By Paul Kallender in Tokyo When, in September 1998, an investigation into the Japanese Defense Agency (JDA) discovered that Japanese technology giant NEC Corp had systematically defrauded the taxpayer on 33 space contracts over the course of five years, it looked as though Japan’s obviously abused government procurement system was about to get a major […]
By Paul Kallender in Tokyo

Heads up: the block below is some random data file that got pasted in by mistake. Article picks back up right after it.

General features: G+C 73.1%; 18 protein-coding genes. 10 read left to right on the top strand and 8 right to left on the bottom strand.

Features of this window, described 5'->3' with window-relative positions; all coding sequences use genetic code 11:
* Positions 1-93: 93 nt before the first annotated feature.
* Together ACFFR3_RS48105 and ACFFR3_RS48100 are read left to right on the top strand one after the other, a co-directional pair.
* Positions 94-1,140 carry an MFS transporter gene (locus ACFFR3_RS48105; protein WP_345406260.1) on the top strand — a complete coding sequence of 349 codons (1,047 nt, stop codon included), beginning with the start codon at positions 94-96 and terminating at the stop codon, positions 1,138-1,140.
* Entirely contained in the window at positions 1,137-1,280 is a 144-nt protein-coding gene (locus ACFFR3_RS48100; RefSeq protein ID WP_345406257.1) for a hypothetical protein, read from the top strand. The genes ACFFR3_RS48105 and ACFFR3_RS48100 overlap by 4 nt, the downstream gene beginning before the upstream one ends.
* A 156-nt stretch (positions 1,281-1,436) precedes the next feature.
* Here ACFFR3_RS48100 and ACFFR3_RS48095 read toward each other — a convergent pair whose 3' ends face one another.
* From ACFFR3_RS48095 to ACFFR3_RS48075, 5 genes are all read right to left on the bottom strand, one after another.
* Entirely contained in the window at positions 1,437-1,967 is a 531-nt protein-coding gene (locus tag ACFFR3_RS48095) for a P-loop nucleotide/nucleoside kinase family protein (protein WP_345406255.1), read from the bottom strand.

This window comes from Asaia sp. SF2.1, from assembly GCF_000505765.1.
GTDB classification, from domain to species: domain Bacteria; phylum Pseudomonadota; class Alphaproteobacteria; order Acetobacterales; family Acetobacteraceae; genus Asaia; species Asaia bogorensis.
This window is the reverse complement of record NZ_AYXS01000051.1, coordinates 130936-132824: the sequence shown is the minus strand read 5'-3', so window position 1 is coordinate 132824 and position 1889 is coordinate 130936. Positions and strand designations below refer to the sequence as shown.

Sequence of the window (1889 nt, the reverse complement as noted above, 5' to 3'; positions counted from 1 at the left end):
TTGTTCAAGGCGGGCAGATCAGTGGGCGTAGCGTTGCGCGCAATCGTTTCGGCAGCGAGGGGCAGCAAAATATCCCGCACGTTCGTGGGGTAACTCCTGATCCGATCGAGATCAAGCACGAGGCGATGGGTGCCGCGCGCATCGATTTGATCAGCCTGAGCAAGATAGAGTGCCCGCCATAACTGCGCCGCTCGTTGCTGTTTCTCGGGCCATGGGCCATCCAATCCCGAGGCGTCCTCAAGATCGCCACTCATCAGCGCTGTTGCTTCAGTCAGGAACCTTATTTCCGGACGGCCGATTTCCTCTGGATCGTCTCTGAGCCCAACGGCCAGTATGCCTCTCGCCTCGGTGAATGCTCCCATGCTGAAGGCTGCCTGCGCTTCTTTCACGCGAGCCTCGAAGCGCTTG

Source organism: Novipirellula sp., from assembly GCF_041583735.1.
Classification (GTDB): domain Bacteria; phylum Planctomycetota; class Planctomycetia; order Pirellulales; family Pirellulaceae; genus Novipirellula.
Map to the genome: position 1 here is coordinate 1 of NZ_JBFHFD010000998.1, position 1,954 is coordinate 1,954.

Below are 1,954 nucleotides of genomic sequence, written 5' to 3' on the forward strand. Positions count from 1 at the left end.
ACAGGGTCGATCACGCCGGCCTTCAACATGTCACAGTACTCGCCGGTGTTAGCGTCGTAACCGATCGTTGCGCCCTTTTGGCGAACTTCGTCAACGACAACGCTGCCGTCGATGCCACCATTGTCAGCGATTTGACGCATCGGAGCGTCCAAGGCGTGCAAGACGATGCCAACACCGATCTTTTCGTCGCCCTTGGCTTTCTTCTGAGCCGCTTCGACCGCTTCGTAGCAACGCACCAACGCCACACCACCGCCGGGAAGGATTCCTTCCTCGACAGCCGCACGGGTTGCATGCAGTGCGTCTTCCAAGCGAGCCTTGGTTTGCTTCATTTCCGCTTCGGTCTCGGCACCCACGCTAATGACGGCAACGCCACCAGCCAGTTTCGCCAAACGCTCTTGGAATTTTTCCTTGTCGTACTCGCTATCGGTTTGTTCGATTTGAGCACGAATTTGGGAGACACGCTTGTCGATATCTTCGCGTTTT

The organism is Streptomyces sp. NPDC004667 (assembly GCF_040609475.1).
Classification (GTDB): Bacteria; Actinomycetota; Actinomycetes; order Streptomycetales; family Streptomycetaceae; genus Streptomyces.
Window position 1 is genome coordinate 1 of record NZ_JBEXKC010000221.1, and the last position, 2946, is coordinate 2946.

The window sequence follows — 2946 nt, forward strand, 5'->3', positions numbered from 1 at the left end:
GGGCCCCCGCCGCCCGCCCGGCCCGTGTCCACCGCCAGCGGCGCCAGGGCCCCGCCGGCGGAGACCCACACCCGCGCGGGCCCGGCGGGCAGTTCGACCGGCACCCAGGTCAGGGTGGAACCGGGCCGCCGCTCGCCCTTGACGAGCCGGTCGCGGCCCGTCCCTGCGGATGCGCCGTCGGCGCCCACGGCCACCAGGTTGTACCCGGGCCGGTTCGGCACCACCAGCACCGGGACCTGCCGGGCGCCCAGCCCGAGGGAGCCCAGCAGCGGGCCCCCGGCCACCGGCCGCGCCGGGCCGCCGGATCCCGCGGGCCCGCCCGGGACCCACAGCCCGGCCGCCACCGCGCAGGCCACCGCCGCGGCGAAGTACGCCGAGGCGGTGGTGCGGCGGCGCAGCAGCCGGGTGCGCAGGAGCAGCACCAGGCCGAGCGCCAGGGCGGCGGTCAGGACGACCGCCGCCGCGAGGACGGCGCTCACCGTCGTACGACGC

When, in September 1998, an investigation into the Japanese Defense Agency (JDA) discovered that Japanese technology giant NEC Corp had systematically defrauded the taxpayer on 33 space contracts over the course of five years, it looked as though Japan’s obviously abused government procurement system was about to get a major overhaul. The investigation began promisingly enough. On September 3, Tokyo prosecutors raided the JDA and arrested Kenichi Ueno, deputy head of the Procurement Office, and a clutch of executives from NEC subsidiary Toyo Communications. This followed discoveries that not only had Toyo overcharged the JDA some $21m over dozens of equipment contracts, but that Ueno and others had conspired to prevent Toyo, NEC and other subsidiaries from repaying the money. NEC was raided the next day and by September 10, nine senior NEC and JDA executives were in jail. It came to light that Ueno and others had lifted incriminating paperwork out of the Agency’s filing cabinets and put them into incinerators and even the homes of friends. NEC’s SuperTower headquarters was soon besieged by the Japanese phenomenon of ‘sound trucks,’ driven by right-wing extremists screaming abuse and demanding mass resignations. But instead of resulting in the punishment of protagonists and the start of reforms, the scandal collapsed into a desultory cover-up. NEC’s initial response was to deny everything, with a bemused VP Masakatsu Miwa telling the media on September 10 that he did not expect top NEC executives to resign because of the scandal, going on to explain that he wondered why NEC officials were being implicated. Unfortunately for Miwa, on September 29, NEC’s overcharging was upscaled to $2.5bn, while, on the same day, a Parliamentary committee reported that the JDA had hired no less than 44 NEC executives in senior positions in just two years. By October 10, former NEC VP Hiroaki Shimayama and Takenori Yanase, VP of NEC’s Space Systems Division, had both been arrested.